ITS 2330 - Linux III

Chapter 12: Setting Up System Security

Objectives:

This lesson takes place in week 13. Objectives important to this lesson:

  1. Server examination
  2. Routers
  3. SSH
  4. OpenVPN
  5. Resources
Concepts:

Chapter 12 begins with a discussion about checking your server for basic vulnerabilities.

  • port scanning - for resources that are located on a server, scan for open ports that could be used to establish access; reducing the number of open ports and limiting the number of protocols allowed on those ports reduces the size of your risk
  • telnet - it is unlikely that your devices will use telnet service any longer: it is considered a security risk; the chapter describes some of the information a telnet connection request can provide to an attacker
  • netstat - you should learn to use this utility to probe your network; the text lists two commands to illustrate useful commands
    • netstat --tcp --listening
      This looks for ports listening for TCP packets.
    • netstat --tcp
      This one looks for ports that have open TCP connections. Note that this is different from the first example, and not specified in the command.
  • nc - Netcat provides port scanning functions, and also allows copying of material from a server to a network-connected device. Scanning with just the -z switch allows you to scan a range of ports on the named host, and it returns a value of 0 if one or more are open. To see a verbose listing for the ports, add the -v switch.
    Example: nc -vz localhost 20-40
  • nmap - nmap needs a switch to specify a port range (-p), as well as an indicator of the function to perform (-s for scan, -A to look for open applications) and the protocol to look for (-sT to scan for TCP openings, and the name of a host to scan
    Example: nmap -sT -p 1-65535 localhost
    The text warns that nmap can be detected by intrusion detection systems.
  • OpenVAS - Open Vulnerability Assessment System is an open source scanning tool included in the default software for Debian systems. It was developed by some of the developers of Nessus when the other developers changed Nessus to a for-profit venture. This link goes to the home page for OpenVAS. It can be used to scan your network for known vulnerabilities.

Have we seen this video from Network Chuck? (We can see it again.)


The next topic in the chapter is Intrusion Detection Systems. Two are discussed:

  • fail2ban - This is a system log monitor. It reads log files and can block connections from a host that appears to have multiple failed login attempts. It can also read log files for individual applications.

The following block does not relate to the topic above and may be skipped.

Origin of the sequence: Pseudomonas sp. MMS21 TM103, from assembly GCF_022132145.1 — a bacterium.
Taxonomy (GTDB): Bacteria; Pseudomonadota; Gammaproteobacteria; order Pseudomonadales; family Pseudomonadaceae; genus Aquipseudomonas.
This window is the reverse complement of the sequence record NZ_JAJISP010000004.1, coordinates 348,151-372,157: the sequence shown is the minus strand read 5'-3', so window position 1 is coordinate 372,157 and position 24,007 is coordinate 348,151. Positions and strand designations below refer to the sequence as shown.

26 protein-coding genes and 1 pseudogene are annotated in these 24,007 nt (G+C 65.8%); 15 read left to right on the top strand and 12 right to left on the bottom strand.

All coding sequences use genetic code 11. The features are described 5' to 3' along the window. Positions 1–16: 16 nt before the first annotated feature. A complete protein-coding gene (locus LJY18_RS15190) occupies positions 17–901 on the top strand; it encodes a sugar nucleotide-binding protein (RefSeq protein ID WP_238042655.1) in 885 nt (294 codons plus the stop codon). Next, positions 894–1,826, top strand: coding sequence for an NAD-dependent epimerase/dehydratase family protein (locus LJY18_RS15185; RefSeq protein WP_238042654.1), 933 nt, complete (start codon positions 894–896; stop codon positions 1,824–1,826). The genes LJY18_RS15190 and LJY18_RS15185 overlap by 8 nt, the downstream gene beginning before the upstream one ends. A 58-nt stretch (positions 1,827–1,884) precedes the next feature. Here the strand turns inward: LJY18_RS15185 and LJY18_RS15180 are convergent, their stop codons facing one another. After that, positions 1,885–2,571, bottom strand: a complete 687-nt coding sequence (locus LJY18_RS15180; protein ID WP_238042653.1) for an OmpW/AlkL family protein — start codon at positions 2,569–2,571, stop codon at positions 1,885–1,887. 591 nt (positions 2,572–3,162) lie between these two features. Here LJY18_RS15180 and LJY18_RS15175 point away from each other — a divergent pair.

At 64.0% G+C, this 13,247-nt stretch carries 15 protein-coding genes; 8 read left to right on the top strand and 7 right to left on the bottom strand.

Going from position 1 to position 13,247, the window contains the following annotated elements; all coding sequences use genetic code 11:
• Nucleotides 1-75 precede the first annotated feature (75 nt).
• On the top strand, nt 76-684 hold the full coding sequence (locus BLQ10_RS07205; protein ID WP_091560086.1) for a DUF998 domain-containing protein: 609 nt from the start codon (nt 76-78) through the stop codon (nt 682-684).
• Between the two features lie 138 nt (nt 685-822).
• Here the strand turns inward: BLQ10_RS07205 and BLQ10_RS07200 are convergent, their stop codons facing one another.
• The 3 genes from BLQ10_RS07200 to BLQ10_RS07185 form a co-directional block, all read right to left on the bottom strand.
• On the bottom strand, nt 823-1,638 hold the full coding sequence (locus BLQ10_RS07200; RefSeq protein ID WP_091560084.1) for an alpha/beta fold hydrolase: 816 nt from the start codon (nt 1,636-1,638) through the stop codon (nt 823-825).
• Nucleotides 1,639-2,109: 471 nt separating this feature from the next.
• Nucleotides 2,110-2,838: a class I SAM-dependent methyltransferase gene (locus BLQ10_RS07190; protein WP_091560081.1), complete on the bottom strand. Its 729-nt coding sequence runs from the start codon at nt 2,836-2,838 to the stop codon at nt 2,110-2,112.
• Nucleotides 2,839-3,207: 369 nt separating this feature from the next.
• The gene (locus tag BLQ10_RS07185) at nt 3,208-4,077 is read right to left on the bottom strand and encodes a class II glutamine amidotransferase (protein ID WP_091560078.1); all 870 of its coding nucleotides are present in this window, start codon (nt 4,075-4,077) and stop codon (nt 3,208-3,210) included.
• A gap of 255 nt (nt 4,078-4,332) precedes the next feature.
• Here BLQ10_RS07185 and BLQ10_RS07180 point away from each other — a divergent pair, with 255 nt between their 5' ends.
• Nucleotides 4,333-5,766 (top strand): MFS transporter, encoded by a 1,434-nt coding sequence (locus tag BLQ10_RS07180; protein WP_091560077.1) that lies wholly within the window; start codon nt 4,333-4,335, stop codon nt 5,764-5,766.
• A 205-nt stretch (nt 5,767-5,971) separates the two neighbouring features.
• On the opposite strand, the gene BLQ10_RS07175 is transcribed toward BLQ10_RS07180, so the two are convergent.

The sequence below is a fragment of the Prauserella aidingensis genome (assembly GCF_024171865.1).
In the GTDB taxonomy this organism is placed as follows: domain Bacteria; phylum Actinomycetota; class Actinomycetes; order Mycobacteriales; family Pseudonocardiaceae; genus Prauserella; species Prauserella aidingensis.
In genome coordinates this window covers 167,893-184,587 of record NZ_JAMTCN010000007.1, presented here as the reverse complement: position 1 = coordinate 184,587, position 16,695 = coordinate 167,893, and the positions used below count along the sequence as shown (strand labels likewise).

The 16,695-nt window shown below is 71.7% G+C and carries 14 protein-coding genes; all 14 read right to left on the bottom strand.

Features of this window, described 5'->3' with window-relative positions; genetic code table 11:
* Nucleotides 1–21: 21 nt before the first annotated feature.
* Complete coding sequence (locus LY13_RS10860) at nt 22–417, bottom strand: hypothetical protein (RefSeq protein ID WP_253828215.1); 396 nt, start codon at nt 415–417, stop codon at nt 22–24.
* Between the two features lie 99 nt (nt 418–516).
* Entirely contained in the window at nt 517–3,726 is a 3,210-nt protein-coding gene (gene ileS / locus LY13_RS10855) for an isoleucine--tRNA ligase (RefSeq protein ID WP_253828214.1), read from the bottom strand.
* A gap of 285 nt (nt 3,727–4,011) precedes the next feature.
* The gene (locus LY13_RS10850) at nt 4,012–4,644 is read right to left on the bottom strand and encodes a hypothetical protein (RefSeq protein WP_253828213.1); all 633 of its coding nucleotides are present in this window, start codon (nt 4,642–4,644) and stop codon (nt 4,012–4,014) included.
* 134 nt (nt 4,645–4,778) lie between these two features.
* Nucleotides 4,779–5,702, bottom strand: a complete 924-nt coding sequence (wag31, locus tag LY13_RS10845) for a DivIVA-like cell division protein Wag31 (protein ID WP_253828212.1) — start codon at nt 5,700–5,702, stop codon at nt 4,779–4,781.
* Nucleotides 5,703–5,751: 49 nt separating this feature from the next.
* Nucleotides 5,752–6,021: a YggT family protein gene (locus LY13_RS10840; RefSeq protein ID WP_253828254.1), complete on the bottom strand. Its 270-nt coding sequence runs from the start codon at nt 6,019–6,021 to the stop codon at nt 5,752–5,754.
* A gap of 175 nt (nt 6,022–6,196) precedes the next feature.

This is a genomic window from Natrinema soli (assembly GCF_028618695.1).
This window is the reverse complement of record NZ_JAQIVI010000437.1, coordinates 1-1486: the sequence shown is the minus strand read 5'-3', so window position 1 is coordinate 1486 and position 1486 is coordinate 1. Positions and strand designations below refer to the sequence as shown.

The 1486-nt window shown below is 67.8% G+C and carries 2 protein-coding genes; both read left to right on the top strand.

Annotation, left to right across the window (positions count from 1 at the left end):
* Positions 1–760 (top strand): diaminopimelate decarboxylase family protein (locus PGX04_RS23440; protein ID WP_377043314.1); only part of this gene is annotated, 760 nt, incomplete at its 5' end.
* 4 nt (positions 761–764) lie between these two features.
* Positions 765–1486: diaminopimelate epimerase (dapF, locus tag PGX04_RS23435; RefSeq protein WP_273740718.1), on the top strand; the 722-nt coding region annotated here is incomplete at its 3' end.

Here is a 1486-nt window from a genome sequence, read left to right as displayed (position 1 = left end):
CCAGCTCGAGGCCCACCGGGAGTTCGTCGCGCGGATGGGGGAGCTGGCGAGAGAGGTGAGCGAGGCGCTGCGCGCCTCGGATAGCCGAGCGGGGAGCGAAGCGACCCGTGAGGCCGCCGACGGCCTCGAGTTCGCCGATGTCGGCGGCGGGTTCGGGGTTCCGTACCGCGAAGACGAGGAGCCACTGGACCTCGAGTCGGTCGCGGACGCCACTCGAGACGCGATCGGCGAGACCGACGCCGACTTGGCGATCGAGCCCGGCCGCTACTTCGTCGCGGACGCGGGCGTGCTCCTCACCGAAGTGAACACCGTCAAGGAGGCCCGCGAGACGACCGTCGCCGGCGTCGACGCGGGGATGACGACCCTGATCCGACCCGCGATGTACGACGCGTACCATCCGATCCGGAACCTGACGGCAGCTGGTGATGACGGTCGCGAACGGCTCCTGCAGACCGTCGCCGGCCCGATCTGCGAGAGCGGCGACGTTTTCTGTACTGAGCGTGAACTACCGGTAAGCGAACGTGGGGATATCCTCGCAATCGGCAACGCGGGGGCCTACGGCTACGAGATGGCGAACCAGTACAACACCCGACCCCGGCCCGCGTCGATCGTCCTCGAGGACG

• Snort - The text tells us that Snort does not watch a server as much as it watches traffic being sent to a server. However, to make that work, the illustration on page 629 shows that the server running Snort needs to see all traffic passing into the network, like a firewall. The good thing about that is that it can watch the entire network for traffic into it and out of it.

Let's hear from another hacking advisor:


The text mentions other techniques that can help security:

  • using private addressing and Network Address Translation, which almost everyone does
  • using firewalls
  • using iptables, which includes esoteric features on page 634; the text discusses this for several pages.

The chapter lists routing as one of the objectives, but it spends only half of page 639 on it. This amounts to another esoteric feature that you may want to browse for a book question.

The next topic is Secure Shell (SSH), which is used to connect to a server instead of telnet if you care about a secure connection. It can be implemented with any of several packages, but the text tells us that the most popular version of SSH is OpenSSH, which is a very Linuxy name. The text lists the file types associated with the product:

  • sshd - OpenSSH server daemon
  • ssh - client software
  • sshd_conf - server configuration file
  • ssh_conf - client configuration file
  • certificates for encryption

Page 641 lists eight options that can be configured in the server configuration file. That page also shows the syntax for making a secure connection to a server on a command line:

userID@servername -$ ssh remote_device_IP_address


On page 643, the text discusses OpenVPN, an open source program for providing VPN access to a device across a public data channel. Like OpenSSH, Open VPN can be installed on RHEL or Debian based systems. The text discusses installing and using it.

This short video shows how to install an official version of the product.